Believe it or not, sometimes the “holiday season of joy” brings on a surprising sidekick. Stress and depression. It kind of makes sense… there are things to prepare for, shopping (and worries about money), entertaining, travel and many more behaviors that are confined to a very short time period once a year. Holiday depression is more common than you might think. It’s also something that, with a little forethought, you can eliminate or at least control holiday depression.
Here’s a snapshot of some of the most likely types of people who seek and benefit from regular massage. Can you find yourself or someone else you know in this list?
- Betty/Billy Back Pain. Back pain comes from joints, muscles, joints in the spine, bones, and nerves around the back. The pain could be in one area or could have a wider spread effect on an individual. A massage helps this client feel and function better compared to friends who don’t receive any massage treatment. Studies show it improves range of motion and decreases discomfort, too. Continue reading “Can You Find Yourself in these Massage Profiles?”
Depending on your current circumstances, sometimes summertime can bring on sadness. While others seem carefree, you’re feeling a little sad or stressed, or both. You wonder why you feel like you’re in a daze or just don’t feel like engaging with other people. Welcome to summertime sadness.
Causes of summertime sadness
Pain affects every facet of daily life, our work, our attitude, our relationships, and our outlook on our future. For some, controlling pain with medications results in unpleasant side effects. Americans are reaching out in record numbers to find the best options for pain relief without the unpredictability traditional medicine. The CDC reports that the top four reasons adults used traditional medicines were to treat pain including back pain or problems, neck pain or problems, joint pain or stiffness/other joint condition, arthritis, and other musculoskeletal conditions.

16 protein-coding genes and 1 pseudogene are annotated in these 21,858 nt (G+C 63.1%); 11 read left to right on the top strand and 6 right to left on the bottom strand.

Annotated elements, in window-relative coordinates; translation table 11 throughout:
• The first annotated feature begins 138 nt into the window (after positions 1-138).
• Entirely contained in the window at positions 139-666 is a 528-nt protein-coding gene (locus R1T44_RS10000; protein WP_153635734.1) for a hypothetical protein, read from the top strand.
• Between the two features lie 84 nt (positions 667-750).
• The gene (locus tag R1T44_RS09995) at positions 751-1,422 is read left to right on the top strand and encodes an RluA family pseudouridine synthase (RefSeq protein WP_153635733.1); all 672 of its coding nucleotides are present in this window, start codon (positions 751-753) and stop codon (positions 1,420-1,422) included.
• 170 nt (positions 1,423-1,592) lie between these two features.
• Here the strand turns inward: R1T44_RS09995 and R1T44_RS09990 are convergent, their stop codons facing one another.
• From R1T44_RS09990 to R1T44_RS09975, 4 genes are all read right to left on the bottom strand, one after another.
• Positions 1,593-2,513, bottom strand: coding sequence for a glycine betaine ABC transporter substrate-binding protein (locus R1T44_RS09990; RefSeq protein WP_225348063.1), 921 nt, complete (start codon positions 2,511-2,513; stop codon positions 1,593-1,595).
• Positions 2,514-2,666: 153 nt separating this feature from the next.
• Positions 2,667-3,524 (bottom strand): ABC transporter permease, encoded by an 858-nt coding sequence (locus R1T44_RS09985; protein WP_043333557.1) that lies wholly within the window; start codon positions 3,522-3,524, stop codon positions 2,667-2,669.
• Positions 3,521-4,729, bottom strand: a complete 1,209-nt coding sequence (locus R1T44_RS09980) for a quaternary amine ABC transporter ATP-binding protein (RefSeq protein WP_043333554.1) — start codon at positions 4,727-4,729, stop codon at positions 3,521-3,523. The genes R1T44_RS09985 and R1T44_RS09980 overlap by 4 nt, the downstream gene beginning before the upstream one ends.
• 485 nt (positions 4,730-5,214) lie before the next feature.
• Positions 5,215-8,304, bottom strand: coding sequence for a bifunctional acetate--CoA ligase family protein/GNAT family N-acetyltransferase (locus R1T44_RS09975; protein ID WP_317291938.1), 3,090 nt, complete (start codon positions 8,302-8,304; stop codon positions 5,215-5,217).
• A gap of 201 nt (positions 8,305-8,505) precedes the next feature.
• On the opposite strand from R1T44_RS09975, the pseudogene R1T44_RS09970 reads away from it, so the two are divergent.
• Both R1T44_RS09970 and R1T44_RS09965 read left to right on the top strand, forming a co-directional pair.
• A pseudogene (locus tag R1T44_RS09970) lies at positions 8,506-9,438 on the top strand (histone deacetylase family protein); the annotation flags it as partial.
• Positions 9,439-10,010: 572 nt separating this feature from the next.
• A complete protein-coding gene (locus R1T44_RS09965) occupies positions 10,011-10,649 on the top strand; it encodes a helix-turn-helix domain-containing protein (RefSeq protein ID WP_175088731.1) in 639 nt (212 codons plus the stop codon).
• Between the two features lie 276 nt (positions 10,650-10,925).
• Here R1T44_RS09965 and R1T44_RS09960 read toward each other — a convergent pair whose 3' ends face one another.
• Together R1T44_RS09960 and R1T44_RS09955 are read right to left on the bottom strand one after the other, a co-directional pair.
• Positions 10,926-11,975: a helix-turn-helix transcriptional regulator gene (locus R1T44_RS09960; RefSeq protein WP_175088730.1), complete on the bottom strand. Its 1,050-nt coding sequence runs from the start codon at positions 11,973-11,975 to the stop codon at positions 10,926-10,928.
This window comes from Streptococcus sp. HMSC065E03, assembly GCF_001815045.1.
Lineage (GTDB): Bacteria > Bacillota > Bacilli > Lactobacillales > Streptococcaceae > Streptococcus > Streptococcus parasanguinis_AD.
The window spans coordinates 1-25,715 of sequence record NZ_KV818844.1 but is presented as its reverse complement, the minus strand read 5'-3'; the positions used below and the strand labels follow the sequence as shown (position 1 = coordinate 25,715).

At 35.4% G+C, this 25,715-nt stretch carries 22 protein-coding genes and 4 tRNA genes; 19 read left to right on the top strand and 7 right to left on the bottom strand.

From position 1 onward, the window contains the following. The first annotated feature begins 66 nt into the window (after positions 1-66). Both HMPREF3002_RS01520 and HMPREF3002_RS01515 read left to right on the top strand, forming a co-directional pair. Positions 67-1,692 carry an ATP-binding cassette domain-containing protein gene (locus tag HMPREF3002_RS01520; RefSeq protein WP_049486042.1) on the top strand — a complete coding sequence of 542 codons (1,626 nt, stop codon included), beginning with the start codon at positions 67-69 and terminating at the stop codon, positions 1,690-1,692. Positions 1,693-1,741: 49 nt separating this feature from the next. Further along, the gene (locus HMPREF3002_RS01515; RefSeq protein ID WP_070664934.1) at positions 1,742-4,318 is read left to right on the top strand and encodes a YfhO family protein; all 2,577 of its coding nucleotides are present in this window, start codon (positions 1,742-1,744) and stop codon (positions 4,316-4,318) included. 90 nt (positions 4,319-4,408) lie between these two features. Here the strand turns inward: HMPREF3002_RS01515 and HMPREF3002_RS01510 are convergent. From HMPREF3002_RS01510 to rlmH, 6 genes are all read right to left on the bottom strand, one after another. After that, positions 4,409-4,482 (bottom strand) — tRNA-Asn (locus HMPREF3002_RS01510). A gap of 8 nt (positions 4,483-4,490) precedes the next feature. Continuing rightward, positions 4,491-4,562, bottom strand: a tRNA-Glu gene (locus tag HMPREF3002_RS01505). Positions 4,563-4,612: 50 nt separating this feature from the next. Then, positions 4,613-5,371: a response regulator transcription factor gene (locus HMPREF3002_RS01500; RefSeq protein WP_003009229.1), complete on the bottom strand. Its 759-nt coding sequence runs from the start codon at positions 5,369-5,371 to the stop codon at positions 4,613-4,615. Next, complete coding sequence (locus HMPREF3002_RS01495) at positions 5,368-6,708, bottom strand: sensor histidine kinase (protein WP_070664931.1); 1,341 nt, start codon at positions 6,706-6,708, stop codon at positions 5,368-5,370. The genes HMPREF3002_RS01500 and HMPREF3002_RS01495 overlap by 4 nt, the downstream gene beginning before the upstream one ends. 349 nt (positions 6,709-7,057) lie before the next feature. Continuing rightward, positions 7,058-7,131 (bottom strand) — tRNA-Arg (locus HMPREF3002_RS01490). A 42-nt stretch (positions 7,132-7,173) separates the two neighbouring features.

Teens are anxious about a lot of things in their lives and, like adults, they need an outlet for stress. If we don’t suggest some options, they’ll likely experiment for themselves, sometimes with unexpected and undesirable consequences.
How pronounced is stress in teens? A survey by the APA (August 2013) showed more than 64% of the teens surveyed experienced moderate or extreme stress in the last month. About 13% of teens say they experienced extreme stress levels. Compare that to the 21% of adults reporting extreme stress levels and it’s easy to draw the conclusion that teens are following in their parents footsteps on the way toward a future of chronic stress and the chronic illness that often follows.
Anxiety disorders affect almost 7 million American adults–about twice as many women as men. Anxiety comes on gradually, typically between childhood and middle age. A Surgeon General’s report on Mental Health revealed that 16% of adults between the ages of 18 and 54 suffer from various anxiety disorders for at least one year.
Causes of anxiety
The causes of anxiety are many, which is one of the reasons it’s so common. Anxiety is produced when you are overly concerned about relationship or job issues, many, your health, and lots more. These concerns blend into negative, fearful thoughts about the future or debilitating guilt about the past.
Trauma is a “stressful event or events that are ongoing or unpredictable that result in overwhelming feelings of fear, anxiety, and helplessness”. Trauma can be caused by natural disasters/events (like tornadoes, earthquakes, fire, flood, explosion) or physical, psychological or emotional injury caused by abuse, neglect and/or willful misconduct.
Everyone responds to traumatic events differently. Children, for example, sometimes deal with trauma is they simply freezing and become unresponsive, their “fight or flight” basic instincts are engaged. Hearts pump, breathing goes rapid and shallow, hands perspire, stomachs tighten. Children lack the ego strengths and cognitive emotional inhibitors necessary to cope with trauma, so they respond with physical hyper-arousal (like ADHD), emotional numbing or reactivity, startle responses, all which can lead to neuro-endocrine abnormalities and developmental delays.